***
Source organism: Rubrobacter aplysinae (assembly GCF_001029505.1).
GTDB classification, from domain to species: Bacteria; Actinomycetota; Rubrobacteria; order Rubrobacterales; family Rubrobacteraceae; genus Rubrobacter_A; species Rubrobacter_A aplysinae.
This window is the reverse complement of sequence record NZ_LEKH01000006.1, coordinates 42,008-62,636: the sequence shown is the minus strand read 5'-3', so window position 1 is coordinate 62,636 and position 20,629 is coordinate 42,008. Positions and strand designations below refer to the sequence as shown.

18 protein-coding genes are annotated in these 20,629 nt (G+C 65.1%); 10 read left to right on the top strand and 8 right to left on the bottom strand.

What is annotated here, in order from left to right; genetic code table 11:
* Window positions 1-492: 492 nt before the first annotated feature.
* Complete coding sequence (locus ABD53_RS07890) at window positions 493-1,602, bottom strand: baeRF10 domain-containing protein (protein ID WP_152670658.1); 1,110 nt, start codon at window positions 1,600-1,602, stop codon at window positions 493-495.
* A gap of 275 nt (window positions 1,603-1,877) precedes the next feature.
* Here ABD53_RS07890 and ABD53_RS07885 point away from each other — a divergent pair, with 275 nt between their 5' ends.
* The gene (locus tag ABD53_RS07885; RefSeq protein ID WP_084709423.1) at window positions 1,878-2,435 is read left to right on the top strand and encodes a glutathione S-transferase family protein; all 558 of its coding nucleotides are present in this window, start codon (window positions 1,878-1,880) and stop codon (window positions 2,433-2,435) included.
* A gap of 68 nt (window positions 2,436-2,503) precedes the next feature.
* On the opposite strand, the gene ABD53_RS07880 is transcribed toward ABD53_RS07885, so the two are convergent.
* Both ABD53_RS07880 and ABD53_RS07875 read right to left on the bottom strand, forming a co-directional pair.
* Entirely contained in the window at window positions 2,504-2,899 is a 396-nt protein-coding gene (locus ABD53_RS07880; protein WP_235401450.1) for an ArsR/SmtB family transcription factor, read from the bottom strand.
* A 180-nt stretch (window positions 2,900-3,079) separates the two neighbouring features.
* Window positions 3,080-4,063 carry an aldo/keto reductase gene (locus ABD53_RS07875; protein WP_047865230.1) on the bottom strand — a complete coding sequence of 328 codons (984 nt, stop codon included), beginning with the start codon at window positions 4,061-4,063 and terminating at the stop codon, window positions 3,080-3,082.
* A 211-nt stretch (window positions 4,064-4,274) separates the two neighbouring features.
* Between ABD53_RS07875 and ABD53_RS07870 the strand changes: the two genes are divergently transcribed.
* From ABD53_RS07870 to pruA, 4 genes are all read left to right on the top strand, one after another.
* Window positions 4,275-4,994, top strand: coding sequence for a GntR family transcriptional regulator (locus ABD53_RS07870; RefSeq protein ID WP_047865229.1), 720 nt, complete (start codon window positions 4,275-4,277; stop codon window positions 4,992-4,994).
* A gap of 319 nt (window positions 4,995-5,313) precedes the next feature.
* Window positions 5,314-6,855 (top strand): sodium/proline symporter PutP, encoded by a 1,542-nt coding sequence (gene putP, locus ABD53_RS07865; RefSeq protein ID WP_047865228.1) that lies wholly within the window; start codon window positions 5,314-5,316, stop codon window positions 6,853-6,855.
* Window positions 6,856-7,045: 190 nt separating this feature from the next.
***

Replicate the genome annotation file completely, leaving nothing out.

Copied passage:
Source organism: Rubrobacter aplysinae (assembly GCF_001029505.1).
GTDB classification, from domain to species: Bacteria; Actinomycetota; Rubrobacteria; order Rubrobacterales; family Rubrobacteraceae; genus Rubrobacter_A; species Rubrobacter_A aplysinae.
This window is the reverse complement of sequence record NZ_LEKH01000006.1, coordinates 42,008-62,636: the sequence shown is the minus strand read 5'-3', so window position 1 is coordinate 62,636 and position 20,629 is coordinate 42,008. Positions and strand designations below refer to the sequence as shown.

18 protein-coding genes are annotated in these 20,629 nt (G+C 65.1%); 10 read left to right on the top strand and 8 right to left on the bottom strand.

What is annotated here, in order from left to right; genetic code table 11:
* Window positions 1-492: 492 nt before the first annotated feature.
* Complete coding sequence (locus ABD53_RS07890) at window positions 493-1,602, bottom strand: baeRF10 domain-containing protein (protein ID WP_152670658.1); 1,110 nt, start codon at window positions 1,600-1,602, stop codon at window positions 493-495.
* A gap of 275 nt (window positions 1,603-1,877) precedes the next feature.
* Here ABD53_RS07890 and ABD53_RS07885 point away from each other — a divergent pair, with 275 nt between their 5' ends.
* The gene (locus tag ABD53_RS07885; RefSeq protein ID WP_084709423.1) at window positions 1,878-2,435 is read left to right on the top strand and encodes a glutathione S-transferase family protein; all 558 of its coding nucleotides are present in this window, start codon (window positions 1,878-1,880) and stop codon (window positions 2,433-2,435) included.
* A gap of 68 nt (window positions 2,436-2,503) precedes the next feature.
* On the opposite strand, the gene ABD53_RS07880 is transcribed toward ABD53_RS07885, so the two are convergent.
* Both ABD53_RS07880 and ABD53_RS07875 read right to left on the bottom strand, forming a co-directional pair.
* Entirely contained in the window at window positions 2,504-2,899 is a 396-nt protein-coding gene (locus ABD53_RS07880; protein WP_235401450.1) for an ArsR/SmtB family transcription factor, read from the bottom strand.
* A 180-nt stretch (window positions 2,900-3,079) separates the two neighbouring features.
* Window positions 3,080-4,063 carry an aldo/keto reductase gene (locus ABD53_RS07875; protein WP_047865230.1) on the bottom strand — a complete coding sequence of 328 codons (984 nt, stop codon included), beginning with the start codon at window positions 4,061-4,063 and terminating at the stop codon, window positions 3,080-3,082.
* A 211-nt stretch (window positions 4,064-4,274) separates the two neighbouring features.
* Between ABD53_RS07875 and ABD53_RS07870 the strand changes: the two genes are divergently transcribed.
* From ABD53_RS07870 to pruA, 4 genes are all read left to right on the top strand, one after another.
* Window positions 4,275-4,994, top strand: coding sequence for a GntR family transcriptional regulator (locus ABD53_RS07870; RefSeq protein ID WP_047865229.1), 720 nt, complete (start codon window positions 4,275-4,277; stop codon window positions 4,992-4,994).
* A gap of 319 nt (window positions 4,995-5,313) precedes the next feature.
* Window positions 5,314-6,855 (top strand): sodium/proline symporter PutP, encoded by a 1,542-nt coding sequence (gene putP, locus ABD53_RS07865; RefSeq protein ID WP_047865228.1) that lies wholly within the window; start codon window positions 5,314-5,316, stop codon window positions 6,853-6,855.
* Window positions 6,856-7,045: 190 nt separating this feature from the next.